Kashmir is a region located in northwest of the Indian Subcontinent. It is comprised of Indian-administered Jammu and Kashmir State, Gilgit-Baltistan state, as well as Pakistani-administered Azad Kashmir and the Chinese-administered Aksai Chin. The region majorly is mountainous, and the Karakoram mountain range contains K2 Mountain, the second-highest mountain on the earth and a couple of other very high mountains.
Kashmir is also considered as one of key areas of influence of Farsi language, as Iqbal Lahori, the prominent Pakistani poet and politician called Kashmir the “smaller Iran.” The region was later recognized by this name and the people in the region now use the name for Kashmir. The region from north and east meets China, from south meets India, from west shares borders with Pakistan, and from northwest shares borders with Afghanistan. The Indian state of Jammu and Kashmir is a 101,437 square kilometers area, and it has a population of over 12 million, according to a 2011 official census.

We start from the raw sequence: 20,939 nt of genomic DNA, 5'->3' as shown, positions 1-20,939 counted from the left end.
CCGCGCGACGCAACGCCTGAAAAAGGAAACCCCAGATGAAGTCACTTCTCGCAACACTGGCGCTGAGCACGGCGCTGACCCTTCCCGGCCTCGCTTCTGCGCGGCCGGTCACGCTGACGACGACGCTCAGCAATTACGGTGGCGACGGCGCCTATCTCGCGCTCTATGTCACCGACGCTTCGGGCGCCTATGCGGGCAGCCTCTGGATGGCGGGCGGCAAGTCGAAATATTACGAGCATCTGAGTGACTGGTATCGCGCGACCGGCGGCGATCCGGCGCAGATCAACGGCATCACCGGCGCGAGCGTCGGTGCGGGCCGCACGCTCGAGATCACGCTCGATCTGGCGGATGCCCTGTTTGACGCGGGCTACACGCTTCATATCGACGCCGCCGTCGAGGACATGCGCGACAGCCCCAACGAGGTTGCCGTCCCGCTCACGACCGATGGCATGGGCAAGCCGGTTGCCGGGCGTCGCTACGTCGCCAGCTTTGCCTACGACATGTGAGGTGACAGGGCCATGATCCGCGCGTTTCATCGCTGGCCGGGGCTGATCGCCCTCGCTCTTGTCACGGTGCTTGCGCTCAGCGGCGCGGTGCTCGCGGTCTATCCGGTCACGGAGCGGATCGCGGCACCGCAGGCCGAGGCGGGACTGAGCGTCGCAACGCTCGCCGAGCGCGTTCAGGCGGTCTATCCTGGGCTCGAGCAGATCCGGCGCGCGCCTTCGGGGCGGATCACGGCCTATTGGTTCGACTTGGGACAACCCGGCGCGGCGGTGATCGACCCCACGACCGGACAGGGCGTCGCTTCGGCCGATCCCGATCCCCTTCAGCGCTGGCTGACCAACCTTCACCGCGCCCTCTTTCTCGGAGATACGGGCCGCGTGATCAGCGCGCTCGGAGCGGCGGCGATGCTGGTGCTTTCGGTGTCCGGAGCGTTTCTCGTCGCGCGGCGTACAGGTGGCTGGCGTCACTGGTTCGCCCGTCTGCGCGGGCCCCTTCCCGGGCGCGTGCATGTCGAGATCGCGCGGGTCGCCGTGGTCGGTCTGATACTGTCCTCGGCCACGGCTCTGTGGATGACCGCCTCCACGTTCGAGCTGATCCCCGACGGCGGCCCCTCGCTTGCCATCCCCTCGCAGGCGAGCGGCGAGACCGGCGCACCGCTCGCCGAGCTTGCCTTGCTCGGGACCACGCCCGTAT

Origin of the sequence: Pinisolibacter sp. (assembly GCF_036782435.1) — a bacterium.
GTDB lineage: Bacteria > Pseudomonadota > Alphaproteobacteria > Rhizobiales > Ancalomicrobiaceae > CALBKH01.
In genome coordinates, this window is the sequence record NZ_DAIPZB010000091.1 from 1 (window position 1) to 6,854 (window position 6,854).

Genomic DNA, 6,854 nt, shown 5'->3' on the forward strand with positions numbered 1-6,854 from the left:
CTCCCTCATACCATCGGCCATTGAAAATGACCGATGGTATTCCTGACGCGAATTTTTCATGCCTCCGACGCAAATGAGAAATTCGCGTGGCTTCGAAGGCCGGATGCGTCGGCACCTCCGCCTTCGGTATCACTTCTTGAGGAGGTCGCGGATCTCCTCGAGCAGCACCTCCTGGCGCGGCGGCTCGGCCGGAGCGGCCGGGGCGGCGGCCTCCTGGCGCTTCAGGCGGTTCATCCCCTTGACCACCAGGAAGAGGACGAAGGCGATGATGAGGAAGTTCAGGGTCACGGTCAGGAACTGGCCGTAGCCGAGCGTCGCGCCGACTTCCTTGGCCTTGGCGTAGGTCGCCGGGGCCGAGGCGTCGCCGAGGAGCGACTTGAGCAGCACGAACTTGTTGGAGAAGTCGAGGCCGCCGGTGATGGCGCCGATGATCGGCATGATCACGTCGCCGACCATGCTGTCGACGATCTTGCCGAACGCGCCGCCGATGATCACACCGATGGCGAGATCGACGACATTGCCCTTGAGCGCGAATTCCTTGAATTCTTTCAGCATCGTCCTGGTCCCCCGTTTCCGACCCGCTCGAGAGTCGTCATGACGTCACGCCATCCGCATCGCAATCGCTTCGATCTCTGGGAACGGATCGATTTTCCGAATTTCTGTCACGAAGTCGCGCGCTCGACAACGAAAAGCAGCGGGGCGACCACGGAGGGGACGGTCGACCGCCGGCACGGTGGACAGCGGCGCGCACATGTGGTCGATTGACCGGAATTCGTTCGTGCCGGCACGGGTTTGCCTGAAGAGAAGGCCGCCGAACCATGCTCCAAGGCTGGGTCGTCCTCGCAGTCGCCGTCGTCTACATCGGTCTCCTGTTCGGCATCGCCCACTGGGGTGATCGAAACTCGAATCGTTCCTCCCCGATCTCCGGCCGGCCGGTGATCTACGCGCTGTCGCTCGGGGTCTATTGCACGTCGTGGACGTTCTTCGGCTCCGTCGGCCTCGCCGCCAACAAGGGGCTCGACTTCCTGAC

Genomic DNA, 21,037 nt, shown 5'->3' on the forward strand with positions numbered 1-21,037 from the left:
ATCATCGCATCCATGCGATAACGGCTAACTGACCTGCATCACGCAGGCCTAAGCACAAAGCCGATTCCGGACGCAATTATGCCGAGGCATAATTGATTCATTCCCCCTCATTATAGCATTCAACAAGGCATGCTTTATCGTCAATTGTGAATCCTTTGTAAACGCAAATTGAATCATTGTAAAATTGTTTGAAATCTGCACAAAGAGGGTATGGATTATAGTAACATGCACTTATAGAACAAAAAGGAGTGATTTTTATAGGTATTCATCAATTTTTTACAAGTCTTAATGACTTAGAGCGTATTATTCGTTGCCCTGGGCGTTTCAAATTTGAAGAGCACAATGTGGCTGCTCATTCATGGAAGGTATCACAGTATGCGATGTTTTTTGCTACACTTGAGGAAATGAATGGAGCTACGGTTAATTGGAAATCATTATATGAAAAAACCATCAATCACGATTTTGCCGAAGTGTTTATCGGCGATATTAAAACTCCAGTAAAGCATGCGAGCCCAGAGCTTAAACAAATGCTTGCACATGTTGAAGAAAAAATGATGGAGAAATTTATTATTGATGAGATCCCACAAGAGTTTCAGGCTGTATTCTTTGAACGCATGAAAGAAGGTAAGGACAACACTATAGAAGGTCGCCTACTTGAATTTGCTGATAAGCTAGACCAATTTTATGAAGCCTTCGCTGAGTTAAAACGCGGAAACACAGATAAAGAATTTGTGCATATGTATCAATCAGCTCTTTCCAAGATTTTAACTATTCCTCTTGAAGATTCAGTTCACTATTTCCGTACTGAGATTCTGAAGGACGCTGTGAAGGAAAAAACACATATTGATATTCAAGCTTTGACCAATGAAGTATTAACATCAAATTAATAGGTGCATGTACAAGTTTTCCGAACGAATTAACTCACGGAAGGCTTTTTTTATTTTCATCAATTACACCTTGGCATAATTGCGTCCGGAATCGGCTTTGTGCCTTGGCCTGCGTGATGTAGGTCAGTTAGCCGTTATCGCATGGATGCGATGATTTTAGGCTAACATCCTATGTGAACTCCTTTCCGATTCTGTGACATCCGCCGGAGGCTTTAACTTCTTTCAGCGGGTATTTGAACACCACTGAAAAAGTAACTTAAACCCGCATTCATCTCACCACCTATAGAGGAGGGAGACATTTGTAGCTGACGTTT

Don’t forget the smaller Iran
Srinagar is the summer capital of the Indian state of Jammu and Kashmir. Its winter capital is Jammu. A large part of the region including Kashmir Valley and Jammu and Ladakh are controlled by India. China, on the other side, holds the majorly unpopulated regions which cover a 42,685 square kilometers area. The Pakistan-administered Kashmir contains Azad Kashmir with Muzaffarabad as its capital in an area of 5,619 square kilometers and Gilgit-Baltistan state with an area of 72,496 square kilometers.
Kashmir before independence of India had a British-supported royal government. After Pakistan was separated from India both countries argued that it was their right to rule over Kashmir. Several wars ensued. According to the figures from 5.5 million population of Kashmir Valley 95 percent are Muslims and only four percent of them are Hindus. Of four million population of Jammu 30 percent are Muslims, 66 percent are Hindus, and four percent are from other religions. In Ladakh, of 280,000 people 46 percent are Muslims, 50 percent are Buddhist, and three percent are from other faiths. Furthermore, in Azad Kashmir about 300,000 are living, and according to the figures are all Muslims. In northern areas of Pakistan’s Kashmir 1 million people are living, and 99 percent of them are Muslims.
Recent Kashmir clashes